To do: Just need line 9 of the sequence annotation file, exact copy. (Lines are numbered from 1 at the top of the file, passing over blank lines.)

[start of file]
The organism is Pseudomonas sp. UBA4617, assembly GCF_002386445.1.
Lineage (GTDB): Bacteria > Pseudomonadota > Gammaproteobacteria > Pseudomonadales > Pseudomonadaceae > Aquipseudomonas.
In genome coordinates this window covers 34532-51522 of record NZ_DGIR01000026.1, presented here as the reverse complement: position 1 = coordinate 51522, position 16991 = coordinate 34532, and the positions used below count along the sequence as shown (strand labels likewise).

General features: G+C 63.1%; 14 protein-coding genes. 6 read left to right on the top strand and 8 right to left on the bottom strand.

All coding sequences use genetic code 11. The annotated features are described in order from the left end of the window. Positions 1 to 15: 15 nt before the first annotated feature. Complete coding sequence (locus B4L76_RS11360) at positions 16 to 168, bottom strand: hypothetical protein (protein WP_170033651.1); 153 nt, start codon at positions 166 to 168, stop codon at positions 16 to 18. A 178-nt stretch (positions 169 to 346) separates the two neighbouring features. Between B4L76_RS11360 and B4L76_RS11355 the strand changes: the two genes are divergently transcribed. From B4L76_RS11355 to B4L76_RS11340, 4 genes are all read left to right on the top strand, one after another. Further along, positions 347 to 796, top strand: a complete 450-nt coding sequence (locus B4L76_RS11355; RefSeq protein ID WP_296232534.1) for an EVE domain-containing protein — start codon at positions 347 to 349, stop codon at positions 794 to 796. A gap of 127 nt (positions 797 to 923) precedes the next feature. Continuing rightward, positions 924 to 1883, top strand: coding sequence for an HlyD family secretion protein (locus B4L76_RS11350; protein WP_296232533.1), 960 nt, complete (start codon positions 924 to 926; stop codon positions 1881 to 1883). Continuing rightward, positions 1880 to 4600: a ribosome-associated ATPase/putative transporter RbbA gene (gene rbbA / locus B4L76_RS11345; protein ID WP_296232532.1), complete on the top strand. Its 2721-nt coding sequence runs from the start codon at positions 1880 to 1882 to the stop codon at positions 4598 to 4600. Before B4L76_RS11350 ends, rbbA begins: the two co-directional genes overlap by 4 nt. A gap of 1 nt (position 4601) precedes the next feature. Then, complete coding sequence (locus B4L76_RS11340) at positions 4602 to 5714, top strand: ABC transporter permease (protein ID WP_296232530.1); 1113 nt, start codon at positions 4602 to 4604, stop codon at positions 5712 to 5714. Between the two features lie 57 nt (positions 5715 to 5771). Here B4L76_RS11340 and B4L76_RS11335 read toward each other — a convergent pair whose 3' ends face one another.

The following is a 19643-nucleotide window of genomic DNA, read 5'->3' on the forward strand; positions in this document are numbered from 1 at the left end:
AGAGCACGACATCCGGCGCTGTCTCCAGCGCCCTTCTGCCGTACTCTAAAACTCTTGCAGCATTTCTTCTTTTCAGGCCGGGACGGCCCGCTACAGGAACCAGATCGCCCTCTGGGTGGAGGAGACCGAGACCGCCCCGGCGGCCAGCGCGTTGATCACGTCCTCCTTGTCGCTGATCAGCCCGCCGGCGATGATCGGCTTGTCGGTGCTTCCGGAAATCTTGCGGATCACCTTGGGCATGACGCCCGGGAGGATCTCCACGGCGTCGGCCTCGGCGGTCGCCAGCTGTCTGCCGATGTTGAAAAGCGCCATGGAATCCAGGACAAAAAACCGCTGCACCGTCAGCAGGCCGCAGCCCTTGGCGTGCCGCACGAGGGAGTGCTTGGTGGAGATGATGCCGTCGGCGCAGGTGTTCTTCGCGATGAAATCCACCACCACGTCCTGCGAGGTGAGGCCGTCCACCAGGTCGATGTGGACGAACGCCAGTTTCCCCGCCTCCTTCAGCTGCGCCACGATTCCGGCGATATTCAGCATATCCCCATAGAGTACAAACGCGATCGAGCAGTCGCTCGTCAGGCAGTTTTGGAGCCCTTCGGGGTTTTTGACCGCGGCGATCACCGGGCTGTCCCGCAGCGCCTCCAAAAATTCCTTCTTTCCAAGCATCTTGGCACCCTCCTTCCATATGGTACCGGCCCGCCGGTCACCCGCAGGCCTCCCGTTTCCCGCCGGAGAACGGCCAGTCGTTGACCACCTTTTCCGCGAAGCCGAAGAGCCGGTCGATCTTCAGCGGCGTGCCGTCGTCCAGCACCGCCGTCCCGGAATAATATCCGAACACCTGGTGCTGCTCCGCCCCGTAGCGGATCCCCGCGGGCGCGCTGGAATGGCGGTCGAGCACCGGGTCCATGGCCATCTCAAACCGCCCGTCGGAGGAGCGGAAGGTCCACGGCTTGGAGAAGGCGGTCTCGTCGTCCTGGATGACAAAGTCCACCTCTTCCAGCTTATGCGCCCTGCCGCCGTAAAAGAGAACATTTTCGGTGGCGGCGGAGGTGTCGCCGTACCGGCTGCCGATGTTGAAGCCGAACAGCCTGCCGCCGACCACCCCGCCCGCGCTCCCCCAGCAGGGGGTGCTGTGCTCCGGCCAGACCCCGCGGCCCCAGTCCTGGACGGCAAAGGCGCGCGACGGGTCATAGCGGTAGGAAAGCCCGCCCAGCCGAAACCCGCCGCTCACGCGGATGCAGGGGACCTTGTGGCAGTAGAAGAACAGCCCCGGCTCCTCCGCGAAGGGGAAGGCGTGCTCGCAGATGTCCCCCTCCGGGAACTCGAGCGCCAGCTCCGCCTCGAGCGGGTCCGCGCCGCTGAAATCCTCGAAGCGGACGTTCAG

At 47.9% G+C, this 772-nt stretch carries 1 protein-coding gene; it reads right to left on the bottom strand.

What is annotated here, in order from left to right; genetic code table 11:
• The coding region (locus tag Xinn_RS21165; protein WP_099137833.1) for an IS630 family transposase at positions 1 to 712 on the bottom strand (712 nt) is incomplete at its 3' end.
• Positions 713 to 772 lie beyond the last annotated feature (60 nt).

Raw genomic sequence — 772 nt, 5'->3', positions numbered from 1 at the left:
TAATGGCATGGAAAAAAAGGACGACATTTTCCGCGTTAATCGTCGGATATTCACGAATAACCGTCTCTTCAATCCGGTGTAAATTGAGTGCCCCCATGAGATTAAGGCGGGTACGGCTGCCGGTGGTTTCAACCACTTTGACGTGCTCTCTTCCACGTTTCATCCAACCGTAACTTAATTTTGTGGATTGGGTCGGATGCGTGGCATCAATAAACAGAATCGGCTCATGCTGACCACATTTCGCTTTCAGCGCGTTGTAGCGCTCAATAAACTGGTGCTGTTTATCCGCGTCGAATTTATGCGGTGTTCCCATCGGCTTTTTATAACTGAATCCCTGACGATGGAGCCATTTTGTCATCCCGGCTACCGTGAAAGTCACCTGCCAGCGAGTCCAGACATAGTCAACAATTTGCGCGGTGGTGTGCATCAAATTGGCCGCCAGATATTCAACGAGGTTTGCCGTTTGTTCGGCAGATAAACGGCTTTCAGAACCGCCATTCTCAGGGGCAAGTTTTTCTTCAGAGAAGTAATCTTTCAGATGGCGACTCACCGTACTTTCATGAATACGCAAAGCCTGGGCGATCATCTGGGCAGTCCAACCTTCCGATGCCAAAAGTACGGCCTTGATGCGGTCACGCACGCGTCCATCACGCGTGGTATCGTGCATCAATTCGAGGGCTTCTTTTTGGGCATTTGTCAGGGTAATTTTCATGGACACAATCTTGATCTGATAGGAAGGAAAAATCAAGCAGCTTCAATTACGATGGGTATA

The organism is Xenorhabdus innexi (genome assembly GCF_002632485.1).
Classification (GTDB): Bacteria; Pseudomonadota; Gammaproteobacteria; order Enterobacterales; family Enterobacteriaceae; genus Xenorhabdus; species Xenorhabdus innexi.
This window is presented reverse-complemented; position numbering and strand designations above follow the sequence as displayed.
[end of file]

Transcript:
What is annotated here, in order from left to right; genetic code table 11: